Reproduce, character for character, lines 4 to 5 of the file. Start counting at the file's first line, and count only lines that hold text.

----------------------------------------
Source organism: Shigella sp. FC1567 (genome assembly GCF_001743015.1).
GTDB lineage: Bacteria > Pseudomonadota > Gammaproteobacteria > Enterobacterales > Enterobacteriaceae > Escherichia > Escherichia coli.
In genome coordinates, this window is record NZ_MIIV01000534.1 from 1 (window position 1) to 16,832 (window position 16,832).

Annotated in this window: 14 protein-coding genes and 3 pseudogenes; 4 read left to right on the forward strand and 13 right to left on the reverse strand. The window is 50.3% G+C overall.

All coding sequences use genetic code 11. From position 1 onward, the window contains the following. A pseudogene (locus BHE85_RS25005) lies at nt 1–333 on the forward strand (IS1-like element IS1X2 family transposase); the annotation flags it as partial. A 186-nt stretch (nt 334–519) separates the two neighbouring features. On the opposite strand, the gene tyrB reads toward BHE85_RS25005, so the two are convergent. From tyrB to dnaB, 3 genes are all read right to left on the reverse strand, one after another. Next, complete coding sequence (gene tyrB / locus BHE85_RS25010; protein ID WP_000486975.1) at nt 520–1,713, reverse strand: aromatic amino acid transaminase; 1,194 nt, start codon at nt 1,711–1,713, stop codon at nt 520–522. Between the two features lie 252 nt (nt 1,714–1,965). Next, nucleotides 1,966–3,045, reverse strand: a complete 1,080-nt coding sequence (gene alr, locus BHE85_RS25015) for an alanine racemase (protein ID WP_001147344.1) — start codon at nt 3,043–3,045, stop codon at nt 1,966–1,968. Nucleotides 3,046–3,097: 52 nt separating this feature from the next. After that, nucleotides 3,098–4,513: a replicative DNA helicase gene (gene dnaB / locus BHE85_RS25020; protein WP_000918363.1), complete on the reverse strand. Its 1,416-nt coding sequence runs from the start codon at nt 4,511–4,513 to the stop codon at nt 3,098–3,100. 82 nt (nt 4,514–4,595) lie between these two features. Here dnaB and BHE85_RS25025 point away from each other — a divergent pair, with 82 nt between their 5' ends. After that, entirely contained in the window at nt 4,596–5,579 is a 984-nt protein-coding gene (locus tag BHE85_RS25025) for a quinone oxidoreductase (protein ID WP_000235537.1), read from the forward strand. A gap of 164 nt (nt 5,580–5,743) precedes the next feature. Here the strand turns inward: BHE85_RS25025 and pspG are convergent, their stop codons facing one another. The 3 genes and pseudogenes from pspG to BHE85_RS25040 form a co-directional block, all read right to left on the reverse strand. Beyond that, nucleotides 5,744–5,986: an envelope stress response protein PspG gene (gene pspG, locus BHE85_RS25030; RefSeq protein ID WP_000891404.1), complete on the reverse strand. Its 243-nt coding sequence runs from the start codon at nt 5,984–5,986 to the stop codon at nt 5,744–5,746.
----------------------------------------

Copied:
Annotated in this window: 14 protein-coding genes and 3 pseudogenes; 4 read left to right on the forward strand and 13 right to left on the reverse strand. The window is 50.3% G+C overall.

All coding sequences use genetic code 11. From position 1 onward, the window contains the following. A pseudogene (locus BHE85_RS25005) lies at nt 1–333 on the forward strand (IS1-like element IS1X2 family transposase); the annotation flags it as partial. A 186-nt stretch (nt 334–519) separates the two neighbouring features. On the opposite strand, the gene tyrB reads toward BHE85_RS25005, so the two are convergent. From tyrB to dnaB, 3 genes are all read right to left on the reverse strand, one after another. Next, complete coding sequence (gene tyrB / locus BHE85_RS25010; protein ID WP_000486975.1) at nt 520–1,713, reverse strand: aromatic amino acid transaminase; 1,194 nt, start codon at nt 1,711–1,713, stop codon at nt 520–522. Between the two features lie 252 nt (nt 1,714–1,965). Next, nucleotides 1,966–3,045, reverse strand: a complete 1,080-nt coding sequence (gene alr, locus BHE85_RS25015) for an alanine racemase (protein ID WP_001147344.1) — start codon at nt 3,043–3,045, stop codon at nt 1,966–1,968. Nucleotides 3,046–3,097: 52 nt separating this feature from the next. After that, nucleotides 3,098–4,513: a replicative DNA helicase gene (gene dnaB / locus BHE85_RS25020; protein WP_000918363.1), complete on the reverse strand. Its 1,416-nt coding sequence runs from the start codon at nt 4,511–4,513 to the stop codon at nt 3,098–3,100. 82 nt (nt 4,514–4,595) lie between these two features. Here dnaB and BHE85_RS25025 point away from each other — a divergent pair, with 82 nt between their 5' ends. After that, entirely contained in the window at nt 4,596–5,579 is a 984-nt protein-coding gene (locus tag BHE85_RS25025) for a quinone oxidoreductase (protein ID WP_000235537.1), read from the forward strand. A gap of 164 nt (nt 5,580–5,743) precedes the next feature. Here the strand turns inward: BHE85_RS25025 and pspG are convergent, their stop codons facing one another. The 3 genes and pseudogenes from pspG to BHE85_RS25040 form a co-directional block, all read right to left on the reverse strand. Beyond that, nucleotides 5,744–5,986: an envelope stress response protein PspG gene (gene pspG, locus BHE85_RS25030; RefSeq protein ID WP_000891404.1), complete on the reverse strand. Its 243-nt coding sequence runs from the start codon at nt 5,984–5,986 to the stop codon at nt 5,744–5,746.